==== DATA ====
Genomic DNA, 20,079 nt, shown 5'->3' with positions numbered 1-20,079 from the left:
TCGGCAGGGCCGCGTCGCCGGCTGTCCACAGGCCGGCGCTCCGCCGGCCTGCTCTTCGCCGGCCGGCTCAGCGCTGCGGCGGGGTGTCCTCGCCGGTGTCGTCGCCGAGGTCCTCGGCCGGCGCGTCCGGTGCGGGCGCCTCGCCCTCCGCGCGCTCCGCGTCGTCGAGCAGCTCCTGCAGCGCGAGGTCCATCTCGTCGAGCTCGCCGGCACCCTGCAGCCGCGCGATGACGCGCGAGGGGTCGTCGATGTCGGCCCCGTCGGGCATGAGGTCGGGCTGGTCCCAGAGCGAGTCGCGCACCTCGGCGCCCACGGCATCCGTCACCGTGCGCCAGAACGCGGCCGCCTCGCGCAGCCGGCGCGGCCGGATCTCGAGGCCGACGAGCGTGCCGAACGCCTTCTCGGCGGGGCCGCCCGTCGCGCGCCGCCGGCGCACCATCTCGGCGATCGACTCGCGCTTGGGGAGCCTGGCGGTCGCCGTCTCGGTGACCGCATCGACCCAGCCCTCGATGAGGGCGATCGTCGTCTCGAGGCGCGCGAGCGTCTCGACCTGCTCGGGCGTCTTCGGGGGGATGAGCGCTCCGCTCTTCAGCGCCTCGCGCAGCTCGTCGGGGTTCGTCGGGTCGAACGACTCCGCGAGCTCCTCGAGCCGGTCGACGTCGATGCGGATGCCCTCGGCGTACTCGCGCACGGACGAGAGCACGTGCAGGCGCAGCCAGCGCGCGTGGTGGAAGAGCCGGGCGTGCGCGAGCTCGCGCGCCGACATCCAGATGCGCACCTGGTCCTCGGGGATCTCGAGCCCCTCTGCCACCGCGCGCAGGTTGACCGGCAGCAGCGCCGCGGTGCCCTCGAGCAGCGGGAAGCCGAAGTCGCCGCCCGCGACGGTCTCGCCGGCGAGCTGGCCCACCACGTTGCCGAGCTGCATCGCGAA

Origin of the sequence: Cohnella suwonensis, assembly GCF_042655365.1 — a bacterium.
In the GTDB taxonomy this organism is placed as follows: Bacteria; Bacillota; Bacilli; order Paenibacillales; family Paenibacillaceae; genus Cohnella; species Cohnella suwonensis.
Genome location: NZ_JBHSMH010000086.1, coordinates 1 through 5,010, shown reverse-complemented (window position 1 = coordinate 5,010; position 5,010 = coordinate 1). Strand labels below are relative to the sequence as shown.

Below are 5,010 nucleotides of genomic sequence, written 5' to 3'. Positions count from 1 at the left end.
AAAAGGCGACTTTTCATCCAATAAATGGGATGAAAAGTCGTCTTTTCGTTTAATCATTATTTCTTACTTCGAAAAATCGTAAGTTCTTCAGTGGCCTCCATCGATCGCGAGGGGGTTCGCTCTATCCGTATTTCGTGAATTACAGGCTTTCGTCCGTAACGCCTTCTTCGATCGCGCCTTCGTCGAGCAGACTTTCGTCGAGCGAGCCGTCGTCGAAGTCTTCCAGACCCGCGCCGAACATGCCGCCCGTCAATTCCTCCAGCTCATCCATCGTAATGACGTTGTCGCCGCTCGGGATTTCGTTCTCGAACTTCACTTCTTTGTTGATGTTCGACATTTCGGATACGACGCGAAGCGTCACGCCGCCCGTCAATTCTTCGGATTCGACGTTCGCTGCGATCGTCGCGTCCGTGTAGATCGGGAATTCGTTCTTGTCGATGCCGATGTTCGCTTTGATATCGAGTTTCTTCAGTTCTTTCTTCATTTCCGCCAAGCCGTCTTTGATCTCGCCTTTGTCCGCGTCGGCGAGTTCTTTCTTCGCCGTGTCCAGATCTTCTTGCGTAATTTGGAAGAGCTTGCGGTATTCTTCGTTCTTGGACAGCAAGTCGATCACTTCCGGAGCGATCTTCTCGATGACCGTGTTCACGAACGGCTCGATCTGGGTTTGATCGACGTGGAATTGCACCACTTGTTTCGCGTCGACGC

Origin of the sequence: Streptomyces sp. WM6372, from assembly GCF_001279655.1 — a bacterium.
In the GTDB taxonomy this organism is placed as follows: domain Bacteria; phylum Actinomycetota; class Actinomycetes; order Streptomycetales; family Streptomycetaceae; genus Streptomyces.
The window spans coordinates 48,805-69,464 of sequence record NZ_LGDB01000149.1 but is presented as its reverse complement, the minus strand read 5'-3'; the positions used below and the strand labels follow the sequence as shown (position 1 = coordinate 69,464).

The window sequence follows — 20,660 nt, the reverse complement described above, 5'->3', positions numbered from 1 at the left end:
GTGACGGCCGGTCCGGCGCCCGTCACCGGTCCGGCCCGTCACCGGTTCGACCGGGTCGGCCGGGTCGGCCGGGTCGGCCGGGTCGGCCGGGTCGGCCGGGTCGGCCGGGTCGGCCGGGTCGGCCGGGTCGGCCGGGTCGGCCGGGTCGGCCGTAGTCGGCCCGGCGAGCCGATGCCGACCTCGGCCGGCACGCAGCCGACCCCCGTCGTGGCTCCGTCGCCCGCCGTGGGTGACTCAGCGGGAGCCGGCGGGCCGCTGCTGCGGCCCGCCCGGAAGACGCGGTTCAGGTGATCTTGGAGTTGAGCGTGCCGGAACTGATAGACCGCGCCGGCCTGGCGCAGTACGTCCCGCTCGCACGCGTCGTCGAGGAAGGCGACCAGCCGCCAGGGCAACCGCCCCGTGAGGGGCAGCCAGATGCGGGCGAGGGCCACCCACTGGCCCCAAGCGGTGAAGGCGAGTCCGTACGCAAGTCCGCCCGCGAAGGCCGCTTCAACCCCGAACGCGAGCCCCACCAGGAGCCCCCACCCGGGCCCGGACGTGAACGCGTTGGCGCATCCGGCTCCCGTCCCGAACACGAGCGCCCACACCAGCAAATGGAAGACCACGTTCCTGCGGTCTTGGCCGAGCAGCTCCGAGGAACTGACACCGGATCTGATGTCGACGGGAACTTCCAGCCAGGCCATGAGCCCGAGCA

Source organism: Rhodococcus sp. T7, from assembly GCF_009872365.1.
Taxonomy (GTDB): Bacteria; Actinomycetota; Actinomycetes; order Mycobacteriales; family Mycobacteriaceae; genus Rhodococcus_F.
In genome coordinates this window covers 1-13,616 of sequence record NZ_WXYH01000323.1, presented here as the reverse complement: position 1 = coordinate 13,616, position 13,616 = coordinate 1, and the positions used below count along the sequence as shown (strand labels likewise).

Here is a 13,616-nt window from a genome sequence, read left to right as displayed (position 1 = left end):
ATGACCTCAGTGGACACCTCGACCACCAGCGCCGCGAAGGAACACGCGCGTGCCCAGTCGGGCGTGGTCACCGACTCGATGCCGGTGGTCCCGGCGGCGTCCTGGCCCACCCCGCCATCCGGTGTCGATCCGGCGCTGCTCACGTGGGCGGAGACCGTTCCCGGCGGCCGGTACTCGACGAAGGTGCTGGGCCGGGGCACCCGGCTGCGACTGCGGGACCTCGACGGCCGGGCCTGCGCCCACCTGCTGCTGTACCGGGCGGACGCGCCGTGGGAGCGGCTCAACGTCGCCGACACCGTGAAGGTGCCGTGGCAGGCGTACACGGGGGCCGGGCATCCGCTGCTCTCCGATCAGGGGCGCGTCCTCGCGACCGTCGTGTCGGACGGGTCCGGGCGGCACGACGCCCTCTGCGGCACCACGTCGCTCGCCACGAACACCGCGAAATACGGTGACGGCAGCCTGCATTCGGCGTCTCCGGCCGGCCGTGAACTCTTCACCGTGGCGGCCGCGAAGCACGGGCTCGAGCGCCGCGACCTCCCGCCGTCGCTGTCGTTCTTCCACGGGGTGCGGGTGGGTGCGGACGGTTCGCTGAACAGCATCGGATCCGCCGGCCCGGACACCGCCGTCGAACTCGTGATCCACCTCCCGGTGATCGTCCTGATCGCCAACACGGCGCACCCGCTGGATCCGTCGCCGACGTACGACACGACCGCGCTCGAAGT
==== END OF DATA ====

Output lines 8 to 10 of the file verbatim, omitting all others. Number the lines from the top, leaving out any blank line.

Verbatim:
Origin of the sequence: Streptomyces sp. WM6372, from assembly GCF_001279655.1 — a bacterium.
In the GTDB taxonomy this organism is placed as follows: domain Bacteria; phylum Actinomycetota; class Actinomycetes; order Streptomycetales; family Streptomycetaceae; genus Streptomyces.
The window spans coordinates 48,805-69,464 of sequence record NZ_LGDB01000149.1 but is presented as its reverse complement, the minus strand read 5'-3'; the positions used below and the strand labels follow the sequence as shown (position 1 = coordinate 69,464).